If it were me I would find a dominant residential agent and ask for a referral. Rinse and repeat if necessary. A dominant residential agent will refer you to the most dominant commercial guy he or she knows that can get the job done. They will get a referral fee for a completed job. Be upfront with the agent. Mention the fee. If they say they do not take referral fees for the connection then keep looking. Them having skin in the game ensures they will find you the best help. Be upfront with the commercial agent as well. Your 5-6M in property to sell should be enough proof of funds. Trust your first instinct. If you don't vibe well at first glance with the agent then keep looking. I might even call the C.A.R president and ask them for the referral. They are likely to know some powerful forces in the market off the top of their head.

Exactly!! A rabbit hole as I said.  Be careful and make sure you beware of wolves in sheep’s clothing.  Been there and done that and lost $350,000 on my first 2 Multifamily deals and am expanding to 1000 units after this Covid 19 is in our rear view mirror.


@Kal Seirafi as a commercial broker, I have a few thoughts.

1. Don’t ask residential agents for a commercial referral if you choose to go for large multi family deals. This is like asking a personal injury lawyer for an international tax attorney. However, if you are looking at smaller properties, that is not bad.

2. Choose a market and find who dominates that area. For example, Bull Realty is strong in Atlanta. Michael Bull has done over $6 billion and has a designated multi family division. The Kirkland Company is good in Tennessee and other Southeast markets as well.

3. An easy way to find out if a broker has good underwriting skills is to see if they have a designation called CCIM. I am currently earning my designation, and it takes at least two years. You also have to submit a portfolio of closed deals and experience in order to even apply to take the exam once your classes finish.

I am in the Louisville, Kentucky, area and happy to answer any questions if you want to PM me.

Happy hunting!

@Kal Seirafi I have a few other thoughts.

David Greene talks about building a team. Make sure whoever you talk to is able to connect you with attorneys, property management, and bankers. Community and regional banks are more flexible in general with terms, especially preexisting broker relationships.

I also don’t think it’s a mistake to focus with one broker. They will know everyone in a market and network with who is getting deals done. That’s because there’s more than one way to get paid as a broker, and they will get a referral fee from brokers who can close. If you are talking to a lot of people, that’s a turn off.

Some questions I asked before buying my apartments: Is the broker someone with a personalized focus or corporate mindset? Are they professional in their knowledge, not just likable? Do they know the market and have a team of professionals in place?

Originally posted by @Kal Seirafi :

@Mary Mitchell Thanks for the info! I'll definitely look into Colliers. Just out of curiosity, where are your properties located? 

 Hey Kal - I currently am in the Portland OR MSA. I manage my own assets so I buy where I live..... I know it can sound overwhelming especially when you get straight talk responses like above ;), but if you can find the right Broker (and I agree to get one with all the designations) they will know that while your current deal may be “small”, the deals over your lifetime may not be.  For example I work with a great Broker here and I am a small fry....but over the years he has done well by my small deals and he will continue to do so as I grow.  For example my first purchase was just 2.5M.... this time around its 6.2M and my goal for the next deal with be 8M+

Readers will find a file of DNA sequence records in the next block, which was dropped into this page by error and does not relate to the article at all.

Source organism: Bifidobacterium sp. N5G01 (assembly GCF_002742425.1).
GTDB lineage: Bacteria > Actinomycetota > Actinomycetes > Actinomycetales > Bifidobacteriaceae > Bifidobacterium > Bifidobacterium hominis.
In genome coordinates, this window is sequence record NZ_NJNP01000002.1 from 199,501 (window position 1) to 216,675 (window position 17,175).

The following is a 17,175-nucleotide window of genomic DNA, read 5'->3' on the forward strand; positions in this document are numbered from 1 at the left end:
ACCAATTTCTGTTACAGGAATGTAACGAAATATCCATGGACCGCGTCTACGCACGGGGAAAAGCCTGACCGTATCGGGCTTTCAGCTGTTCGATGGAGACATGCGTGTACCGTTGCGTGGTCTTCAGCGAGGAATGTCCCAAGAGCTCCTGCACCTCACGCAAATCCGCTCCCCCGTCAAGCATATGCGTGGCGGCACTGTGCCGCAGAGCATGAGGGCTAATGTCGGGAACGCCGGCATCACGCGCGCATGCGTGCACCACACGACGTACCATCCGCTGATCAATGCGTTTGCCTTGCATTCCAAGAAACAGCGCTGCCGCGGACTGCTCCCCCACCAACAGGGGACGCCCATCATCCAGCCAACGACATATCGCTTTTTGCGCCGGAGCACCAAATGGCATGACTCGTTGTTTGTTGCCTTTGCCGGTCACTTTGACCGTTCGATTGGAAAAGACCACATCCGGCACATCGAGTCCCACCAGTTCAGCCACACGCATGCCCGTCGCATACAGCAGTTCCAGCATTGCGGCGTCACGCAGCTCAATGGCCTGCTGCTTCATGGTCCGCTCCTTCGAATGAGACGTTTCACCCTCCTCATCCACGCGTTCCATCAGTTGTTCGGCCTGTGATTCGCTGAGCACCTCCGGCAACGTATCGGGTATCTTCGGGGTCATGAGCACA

if a broker is aloof, then move on. You will find a person that has experience that will help. It may just take time. Feel free to pm me if you have other questions 

Hi all,

This is Swanny.  I was on Podcast 238 and talked about this topic a bit. I have found the best way to talk to brokers, when I was starting out was by finding a commonality in interests.  Talk to them about what you like to do and they tell me about what they like to do.  

You could also stalk them on Facebook, linked in etc... and find out more about their interests too.  

The third way is to show them the money, how many units you are a principal in or a GP in, running deals etc... Show them a strong Personal Financial Statement of you or the actual Sponsor that can get a large loan like this, that has purchased and operated a big deal like the ones this new broker friend will bring you.

Feel free to reach out to me and talk more.  I love to help people.  Listen to Podcast 238 where I was a guest of Brandon and Scott Trench.  Also, I was included in Ch1 pgs 25-26 of Brandon and Josh’s book called, How to Invest in Real Estate the Ultimate Beginners guide. 

That goes for anyone else out there that wants to pick my brain.  I love this stuff!!  My goal is to go from 230 units to approximately 1000 in the next few years!!


@Kal Seirafi

Couldn't agree more with what @Joel Owens said!

It's not to deflate you as you've done a great job of building your capital, congrats on that.

It's a tough love reality check that these folks are busy and very successful for the most part and don't have time to be vetted or interviewed by a novice. You can't big shot these folks so please don't try. 

Even if they do entertain you, the seller will make the final decision on who to sell to and for me if you aren't a proven commodity I'm not going with you and if for some reason I do you can bet I'm asking for a lot of hard earnest day one, just too much risk for me.

Get on multiple national groups email lists and start going through the deal flow you receive. You won't get the off-market deals this way but they aren't going to give them to you anyway at this point. Once you find a few, set up tours and fly in for them. This will start to develop a rapport and as long as you are perceived as a good and rational potential buyer they may start sending a few things your way.

It can be a long process to establish yourself but it's well worth it.